Evaluation of a Pneumatic Cylinder for Ankle Exoskeleton Actuation
Type of DegreeMaster's Thesis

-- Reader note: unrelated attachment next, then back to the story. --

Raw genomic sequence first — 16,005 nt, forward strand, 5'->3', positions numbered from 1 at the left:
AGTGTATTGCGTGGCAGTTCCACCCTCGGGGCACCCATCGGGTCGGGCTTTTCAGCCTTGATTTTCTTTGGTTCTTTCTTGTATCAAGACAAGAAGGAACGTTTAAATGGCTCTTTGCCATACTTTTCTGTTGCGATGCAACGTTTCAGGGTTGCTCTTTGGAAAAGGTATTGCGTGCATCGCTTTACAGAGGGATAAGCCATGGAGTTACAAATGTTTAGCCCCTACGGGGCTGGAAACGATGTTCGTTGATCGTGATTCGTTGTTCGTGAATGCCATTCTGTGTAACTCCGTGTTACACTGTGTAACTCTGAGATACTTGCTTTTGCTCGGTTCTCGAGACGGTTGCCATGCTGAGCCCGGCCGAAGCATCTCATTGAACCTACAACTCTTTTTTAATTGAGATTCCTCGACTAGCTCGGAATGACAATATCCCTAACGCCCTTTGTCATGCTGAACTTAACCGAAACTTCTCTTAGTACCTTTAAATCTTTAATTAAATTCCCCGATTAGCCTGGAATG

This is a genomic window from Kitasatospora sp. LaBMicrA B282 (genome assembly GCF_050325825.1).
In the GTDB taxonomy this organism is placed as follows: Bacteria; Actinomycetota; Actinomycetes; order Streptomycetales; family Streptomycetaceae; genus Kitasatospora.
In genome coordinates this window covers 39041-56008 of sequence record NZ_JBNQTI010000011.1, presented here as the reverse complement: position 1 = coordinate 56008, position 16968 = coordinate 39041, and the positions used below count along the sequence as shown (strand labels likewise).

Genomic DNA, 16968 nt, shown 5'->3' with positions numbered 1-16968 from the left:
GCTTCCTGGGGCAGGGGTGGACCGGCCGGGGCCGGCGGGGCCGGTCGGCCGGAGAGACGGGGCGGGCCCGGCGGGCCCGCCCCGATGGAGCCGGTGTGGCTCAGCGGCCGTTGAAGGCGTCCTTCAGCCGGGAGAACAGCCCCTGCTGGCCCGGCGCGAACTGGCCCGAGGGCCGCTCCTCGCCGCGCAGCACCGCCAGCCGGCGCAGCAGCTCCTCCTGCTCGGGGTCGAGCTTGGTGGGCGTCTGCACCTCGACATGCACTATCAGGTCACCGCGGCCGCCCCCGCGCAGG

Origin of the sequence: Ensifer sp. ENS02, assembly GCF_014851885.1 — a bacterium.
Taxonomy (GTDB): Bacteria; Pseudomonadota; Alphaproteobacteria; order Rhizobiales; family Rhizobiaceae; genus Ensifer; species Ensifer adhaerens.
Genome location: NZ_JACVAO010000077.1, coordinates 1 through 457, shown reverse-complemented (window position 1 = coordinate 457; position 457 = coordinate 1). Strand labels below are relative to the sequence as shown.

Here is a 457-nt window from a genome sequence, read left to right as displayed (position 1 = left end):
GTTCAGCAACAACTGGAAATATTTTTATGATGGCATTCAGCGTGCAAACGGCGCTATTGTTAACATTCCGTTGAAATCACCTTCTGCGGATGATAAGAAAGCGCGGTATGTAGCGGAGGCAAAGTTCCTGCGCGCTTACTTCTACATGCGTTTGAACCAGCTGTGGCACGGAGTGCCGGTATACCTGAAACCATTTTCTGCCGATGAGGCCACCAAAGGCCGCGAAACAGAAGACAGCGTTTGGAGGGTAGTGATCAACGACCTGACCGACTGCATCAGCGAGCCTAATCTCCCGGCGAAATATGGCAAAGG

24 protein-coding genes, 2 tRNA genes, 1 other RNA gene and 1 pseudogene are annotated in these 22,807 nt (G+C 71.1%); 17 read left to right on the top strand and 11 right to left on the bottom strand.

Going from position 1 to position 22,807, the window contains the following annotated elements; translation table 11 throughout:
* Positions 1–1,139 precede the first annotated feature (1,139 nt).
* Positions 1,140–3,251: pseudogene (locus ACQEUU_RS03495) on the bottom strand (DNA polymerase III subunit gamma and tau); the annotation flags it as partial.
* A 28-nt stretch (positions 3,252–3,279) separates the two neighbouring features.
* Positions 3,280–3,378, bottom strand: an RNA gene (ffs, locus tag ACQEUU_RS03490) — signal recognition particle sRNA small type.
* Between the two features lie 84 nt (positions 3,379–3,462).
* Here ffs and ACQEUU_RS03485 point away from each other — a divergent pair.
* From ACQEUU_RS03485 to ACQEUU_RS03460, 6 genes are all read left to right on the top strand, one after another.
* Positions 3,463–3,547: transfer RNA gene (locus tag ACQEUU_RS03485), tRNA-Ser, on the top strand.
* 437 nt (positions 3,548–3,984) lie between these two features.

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Ankle exoskeletons are used to reduce the effort of walking. This research aims to design and test an actuator that takes advantage of new joint angle prediction methods. First, a Maxon EC motor was tested on an exoskeleton emulator using a position and velocity cascaded controller to follow a recorded ankle angle profile. It performed well and met requirements but also showed shortcomings in speed, safety, and fault tolerance. A study was done on alternative actuation technologies resulting in pneumatics being selected for prototyping. A pneumatic cylinder has advantages in this application such as speed, force to weight, and compliance to the wearer. For this study servo valves were used to control a prototype pneumatic actuator. The prototype actuator system was tested using data from human motion capture for velocity profile movement control and derivative based force output control in fixed and loaded cases. We evaluated the performance of the controllers for stability, movement speed, force, response delay, and accuracy based on delayed percent RMSE. The design met performance goals but was not as accurate as expected due to the lack of direct position feedback control needed to maintain stability at high speeds. The controller tracked the velocity profile of the test subjects but with a large position bias. Force control using ankle moment data was also highly inaccurate. Overall, this system shows promise for applications with simpler control needs or lower actuation speeds with high force.